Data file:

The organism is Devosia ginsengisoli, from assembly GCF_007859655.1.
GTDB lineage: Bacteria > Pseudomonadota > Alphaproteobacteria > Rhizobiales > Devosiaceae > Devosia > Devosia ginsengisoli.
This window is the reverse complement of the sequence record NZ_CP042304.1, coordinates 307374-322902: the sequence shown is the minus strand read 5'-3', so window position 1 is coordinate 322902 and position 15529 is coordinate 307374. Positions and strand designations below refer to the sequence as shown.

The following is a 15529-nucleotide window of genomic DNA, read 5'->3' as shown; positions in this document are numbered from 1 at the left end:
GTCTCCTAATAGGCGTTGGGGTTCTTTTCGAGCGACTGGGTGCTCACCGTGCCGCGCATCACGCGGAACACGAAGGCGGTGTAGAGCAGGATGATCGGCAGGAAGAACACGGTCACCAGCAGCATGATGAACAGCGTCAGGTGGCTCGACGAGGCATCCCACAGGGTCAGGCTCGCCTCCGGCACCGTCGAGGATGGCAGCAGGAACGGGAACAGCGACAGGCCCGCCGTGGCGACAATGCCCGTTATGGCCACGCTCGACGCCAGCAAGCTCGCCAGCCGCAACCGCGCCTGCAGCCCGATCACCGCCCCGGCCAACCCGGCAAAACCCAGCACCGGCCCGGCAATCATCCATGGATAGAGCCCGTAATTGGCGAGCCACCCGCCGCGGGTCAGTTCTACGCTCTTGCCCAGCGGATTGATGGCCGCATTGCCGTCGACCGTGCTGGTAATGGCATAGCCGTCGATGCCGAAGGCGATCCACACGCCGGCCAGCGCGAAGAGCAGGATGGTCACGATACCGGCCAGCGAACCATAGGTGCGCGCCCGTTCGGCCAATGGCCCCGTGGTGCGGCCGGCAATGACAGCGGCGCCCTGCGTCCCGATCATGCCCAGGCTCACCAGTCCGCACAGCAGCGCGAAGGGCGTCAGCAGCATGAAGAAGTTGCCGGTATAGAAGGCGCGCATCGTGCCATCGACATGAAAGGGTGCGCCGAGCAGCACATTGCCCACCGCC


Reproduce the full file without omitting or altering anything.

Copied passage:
The organism is Devosia ginsengisoli, from assembly GCF_007859655.1.
GTDB lineage: Bacteria > Pseudomonadota > Alphaproteobacteria > Rhizobiales > Devosiaceae > Devosia > Devosia ginsengisoli.
This window is the reverse complement of the sequence record NZ_CP042304.1, coordinates 307374-322902: the sequence shown is the minus strand read 5'-3', so window position 1 is coordinate 322902 and position 15529 is coordinate 307374. Positions and strand designations below refer to the sequence as shown.

The following is a 15529-nucleotide window of genomic DNA, read 5'->3' as shown; positions in this document are numbered from 1 at the left end:
GTCTCCTAATAGGCGTTGGGGTTCTTTTCGAGCGACTGGGTGCTCACCGTGCCGCGCATCACGCGGAACACGAAGGCGGTGTAGAGCAGGATGATCGGCAGGAAGAACACGGTCACCAGCAGCATGATGAACAGCGTCAGGTGGCTCGACGAGGCATCCCACAGGGTCAGGCTCGCCTCCGGCACCGTCGAGGATGGCAGCAGGAACGGGAACAGCGACAGGCCCGCCGTGGCGACAATGCCCGTTATGGCCACGCTCGACGCCAGCAAGCTCGCCAGCCGCAACCGCGCCTGCAGCCCGATCACCGCCCCGGCCAACCCGGCAAAACCCAGCACCGGCCCGGCAATCATCCATGGATAGAGCCCGTAATTGGCGAGCCACCCGCCGCGGGTCAGTTCTACGCTCTTGCCCAGCGGATTGATGGCCGCATTGCCGTCGACCGTGCTGGTAATGGCATAGCCGTCGATGCCGAAGGCGATCCACACGCCGGCCAGCGCGAAGAGCAGGATGGTCACGATACCGGCCAGCGAACCATAGGTGCGCGCCCGTTCGGCCAATGGCCCCGTGGTGCGGCCGGCAATGACAGCGGCGCCCTGCGTCCCGATCATGCCCAGGCTCACCAGTCCGCACAGCAGCGCGAAGGGCGTCAGCAGCATGAAGAAGTTGCCGGTATAGAAGGCGCGCATCGTGCCATCGACATGAAAGGGTGCGCCGAGCAGCACATTGCCCACCGCC